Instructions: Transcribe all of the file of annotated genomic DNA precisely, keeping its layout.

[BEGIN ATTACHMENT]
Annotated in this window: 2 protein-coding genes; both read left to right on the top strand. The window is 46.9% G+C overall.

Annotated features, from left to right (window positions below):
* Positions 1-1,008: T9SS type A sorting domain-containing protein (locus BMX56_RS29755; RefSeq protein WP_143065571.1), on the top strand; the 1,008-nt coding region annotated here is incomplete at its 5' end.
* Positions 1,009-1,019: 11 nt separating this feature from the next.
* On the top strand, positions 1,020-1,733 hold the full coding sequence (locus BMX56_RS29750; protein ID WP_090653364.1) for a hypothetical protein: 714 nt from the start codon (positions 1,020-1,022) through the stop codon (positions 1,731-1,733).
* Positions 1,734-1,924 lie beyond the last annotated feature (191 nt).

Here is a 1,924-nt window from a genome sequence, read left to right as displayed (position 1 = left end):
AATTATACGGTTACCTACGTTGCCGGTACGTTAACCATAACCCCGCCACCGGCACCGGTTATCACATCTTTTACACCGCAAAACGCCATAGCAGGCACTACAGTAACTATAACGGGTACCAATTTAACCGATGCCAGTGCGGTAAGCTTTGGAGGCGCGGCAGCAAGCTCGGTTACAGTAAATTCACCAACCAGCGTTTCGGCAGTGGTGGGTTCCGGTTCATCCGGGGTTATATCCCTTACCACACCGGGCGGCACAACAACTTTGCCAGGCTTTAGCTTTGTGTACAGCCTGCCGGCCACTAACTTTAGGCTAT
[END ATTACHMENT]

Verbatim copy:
Annotated in this window: 2 protein-coding genes; both read left to right on the top strand. The window is 46.9% G+C overall.

Annotated features, from left to right (window positions below):
* Positions 1-1,008: T9SS type A sorting domain-containing protein (locus BMX56_RS29755; RefSeq protein WP_143065571.1), on the top strand; the 1,008-nt coding region annotated here is incomplete at its 5' end.
* Positions 1,009-1,019: 11 nt separating this feature from the next.
* On the top strand, positions 1,020-1,733 hold the full coding sequence (locus BMX56_RS29750; protein ID WP_090653364.1) for a hypothetical protein: 714 nt from the start codon (positions 1,020-1,022) through the stop codon (positions 1,731-1,733).
* Positions 1,734-1,924 lie beyond the last annotated feature (191 nt).

Here is a 1,924-nt window from a genome sequence, read left to right as displayed (position 1 = left end):
AATTATACGGTTACCTACGTTGCCGGTACGTTAACCATAACCCCGCCACCGGCACCGGTTATCACATCTTTTACACCGCAAAACGCCATAGCAGGCACTACAGTAACTATAACGGGTACCAATTTAACCGATGCCAGTGCGGTAAGCTTTGGAGGCGCGGCAGCAAGCTCGGTTACAGTAAATTCACCAACCAGCGTTTCGGCAGTGGTGGGTTCCGGTTCATCCGGGGTTATATCCCTTACCACACCGGGCGGCACAACAACTTTGCCAGGCTTTAGCTTTGTGTACAGCCTGCCGGCCACTAACTTTAGGCTAT